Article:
Ending Alzheimer’s

By Michael Fumento

Tech Central Station, June 17, 2004
Copyright 2004 Tech Central Station

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"My fellow Americans, I have recently been told that I am one of the millions of Americans who will be afflicted with Alzheimer’s disease."

When President Ronald Reagan announced that a decade ago, it shook us. Sure, everyone dies; and not all of us leave behind the legacy of winning the Cold War. But a disease that slowly robs you of your mental faculties is a nasty way to go.

Alzheimer’s was the eighth-leading cause of death in the U.S. in 2001. An estimated 4.5 million Americans and 13 million people worldwide already suffer from the disease, and as populations age it’s predicted that by 2025 more than 37 million people worldwide will be afflicted. But medical research will prevent that – as may preventative measures you can take right now.

Amyloid plaques and neurofibrillary tangles are the main indicators of Alzheimer’s. Plaques are dense deposits of protein and cellular material outside and around the brain’s nerve cells. Tangles are twisted fibers that build up inside the nerve cells. It’s generally believed that the deposition of amyloid is the primary cause of Alzheimer’s and thus they have become the prime target for therapy, though a minority belief is that the plaques don’t cause the disease but rather merely accompany it.

Currently there are five FDA-approved drugs for Alzheimer’s, although unfortunately they only provide a brief restoration of some capabilities. But as of late last year there were 18 drugs in human trials to combat various aspects of Alzheimer’s, according to the Pharmaceutical Researchers and Manufacturers Association. Half were in the final stage of testing or awaiting FDA approval.

Over the horizon are so-called "adult stem cells" (ASCs), extracted from people of any age and from umbilical cords and placentas. Not only don’t they carry the moral baggage of embryonic stem cells (ESCs), but research with them is much further along.

Indeed, several studies have converted stem cells from both marrow and the central nervous system into brain cells. Stem Cells, Inc. of Palo Alto, Calif., for example, has purified stem cells from human brain tissue, multiplied them, then transplanted these into mouse brains. There they grew into human neurons and surrounding brain tissue called glia. Thus it appears we have the building blocks of brain repair for Alzheimer’s and other neurological diseases; we just need to figure out how to use them.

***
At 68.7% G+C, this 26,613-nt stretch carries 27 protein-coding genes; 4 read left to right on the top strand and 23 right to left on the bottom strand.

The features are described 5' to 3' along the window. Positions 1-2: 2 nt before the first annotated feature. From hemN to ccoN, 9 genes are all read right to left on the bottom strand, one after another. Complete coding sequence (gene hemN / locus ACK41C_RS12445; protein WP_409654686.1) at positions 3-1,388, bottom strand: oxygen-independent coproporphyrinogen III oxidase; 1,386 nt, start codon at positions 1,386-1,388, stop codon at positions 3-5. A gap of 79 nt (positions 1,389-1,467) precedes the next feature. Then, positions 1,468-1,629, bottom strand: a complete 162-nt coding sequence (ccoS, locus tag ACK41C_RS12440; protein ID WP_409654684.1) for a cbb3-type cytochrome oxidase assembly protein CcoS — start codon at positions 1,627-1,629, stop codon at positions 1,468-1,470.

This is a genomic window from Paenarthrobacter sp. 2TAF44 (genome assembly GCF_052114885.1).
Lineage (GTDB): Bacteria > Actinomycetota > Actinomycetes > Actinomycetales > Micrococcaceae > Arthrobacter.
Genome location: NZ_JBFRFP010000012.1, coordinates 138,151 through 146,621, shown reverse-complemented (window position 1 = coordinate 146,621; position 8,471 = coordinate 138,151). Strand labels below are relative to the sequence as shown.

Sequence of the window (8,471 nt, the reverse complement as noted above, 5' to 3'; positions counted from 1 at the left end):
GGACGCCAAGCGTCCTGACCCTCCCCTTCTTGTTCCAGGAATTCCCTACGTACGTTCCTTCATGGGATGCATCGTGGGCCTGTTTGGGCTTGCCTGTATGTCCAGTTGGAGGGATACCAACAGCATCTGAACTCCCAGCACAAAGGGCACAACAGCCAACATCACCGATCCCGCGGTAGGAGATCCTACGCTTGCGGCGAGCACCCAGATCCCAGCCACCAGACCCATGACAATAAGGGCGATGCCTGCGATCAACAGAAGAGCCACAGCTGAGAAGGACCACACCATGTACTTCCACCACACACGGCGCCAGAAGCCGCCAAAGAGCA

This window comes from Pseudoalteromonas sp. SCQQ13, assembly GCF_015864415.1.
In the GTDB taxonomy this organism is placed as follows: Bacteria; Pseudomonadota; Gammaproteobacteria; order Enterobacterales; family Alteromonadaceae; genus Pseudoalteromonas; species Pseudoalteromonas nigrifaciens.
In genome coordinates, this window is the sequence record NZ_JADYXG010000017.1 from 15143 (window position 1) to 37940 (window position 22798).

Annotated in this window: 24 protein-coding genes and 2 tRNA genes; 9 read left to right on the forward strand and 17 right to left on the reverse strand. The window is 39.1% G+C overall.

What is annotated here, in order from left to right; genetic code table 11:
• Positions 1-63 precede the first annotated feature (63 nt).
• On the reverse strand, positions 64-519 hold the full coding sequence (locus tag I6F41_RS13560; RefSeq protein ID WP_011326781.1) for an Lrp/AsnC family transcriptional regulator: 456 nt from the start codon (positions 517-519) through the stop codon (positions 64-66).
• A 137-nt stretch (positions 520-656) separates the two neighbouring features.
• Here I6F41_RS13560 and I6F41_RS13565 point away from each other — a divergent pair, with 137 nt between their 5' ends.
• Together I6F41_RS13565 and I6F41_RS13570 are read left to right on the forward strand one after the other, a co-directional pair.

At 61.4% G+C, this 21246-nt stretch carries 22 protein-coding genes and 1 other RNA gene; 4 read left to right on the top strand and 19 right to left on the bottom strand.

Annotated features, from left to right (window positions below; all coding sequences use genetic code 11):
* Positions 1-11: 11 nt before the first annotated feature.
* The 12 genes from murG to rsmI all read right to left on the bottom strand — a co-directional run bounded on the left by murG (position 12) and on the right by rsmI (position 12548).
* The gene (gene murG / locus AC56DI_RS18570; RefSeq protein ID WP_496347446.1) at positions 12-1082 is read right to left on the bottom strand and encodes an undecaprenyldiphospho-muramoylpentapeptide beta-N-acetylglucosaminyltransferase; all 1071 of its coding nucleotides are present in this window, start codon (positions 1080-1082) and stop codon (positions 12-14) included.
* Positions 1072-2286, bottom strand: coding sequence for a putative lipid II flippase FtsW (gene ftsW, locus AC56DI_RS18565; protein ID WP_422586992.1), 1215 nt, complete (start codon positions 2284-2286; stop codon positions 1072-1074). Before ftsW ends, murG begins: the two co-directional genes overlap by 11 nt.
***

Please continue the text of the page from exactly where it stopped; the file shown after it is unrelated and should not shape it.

Unfortunately, embryonic stem cell researchers have so powerful a PR machine that many influential people don’t even know there’s an alternative. Thus Nancy Reagan is a staunch ESC research supporter, while a CNN anchor declared incredulously: "Ronald Reagan’s death from Alzheimer’s has not changed the president’s stance on (ESC) research." The Washington Post published an article the day before Reagan’s funeral declaring "Stem Cells an Unlikely Therapy for Alzheimer’s" and in a sense it was correct. The 1,100-word was entirely about ESCs. There was no hint that ASCs exist.

In the meantime it appears there are numerous things you can do to delay or perhaps even prevent Alzheimer’s, including merely reaching for the medicine cabinet.

Couch potatoes apparently have an exceptional risk of developing Alzheimer’s.

A paper last year in the British Journal of Medicine looked at all published studies since 1966 and found that people who regularly use traditional anti-inflammatories such as ibuprofen and naproxen (but not the ingredient in Tylenol) have remarkably lower rates of Alzheimer’s, perhaps because the drugs prevent brain inflammation. Unfortunately, no proper dosage has yet been determined and taking too much of these can cause serious stomach bleeding. Consult your doctor.

A slew of studies also show that with statin drugs used to lower cholesterol, a pill a day may keep dementia away. A recent large study found those taking statins for their cholesterol were 71 percent less likely to develop dementia, including Alzheimer’s, than the comparison group. These drugs currently require a prescription in the United States,but will go over-the-counter in Great Britain next month and will probably do so soon here.

A diet heavy in fruits and vegetables appears helpful, perhaps in part because they combat a process associated with aging called oxidation. You can also try antioxidant supplements such as alpha lipoic acid and coenzyme q10, vitamins C and E, and the minerals selenium and zinc.

And speaking of heavy, lose weight. A new study that followed nuns, priests, and Roman Catholic brothers for six years found that those with type 2 (adult-onset) diabetes had a 65 percent greater chance of developing Alzheimer’s. And the best way to get type 2 is to get fat.

Finally, there’s a strong link between Alzheimer’s and potatoes – of the couch variety.

Physical exercise may help stave off development of the disease. Mental exercise such as reading appears to create "cognitive reserve," such that if you do get Alzheimer’s the symptoms may not manifest until much later. An as-yet unpublished study at Cleveland’s Case Western University Medical School found those less mentally and physically active in middle age were three times more likely to get Alzheimer’s as they grayed.

Researchers will find a cure for Alzheimer’s. For now, prevention is up to you. Do it for yourself and your loved ones. And win one for the Gipper.


Read Michael Fumento’s additional work on biotechnology, on diseases, and on pharmaceuticals.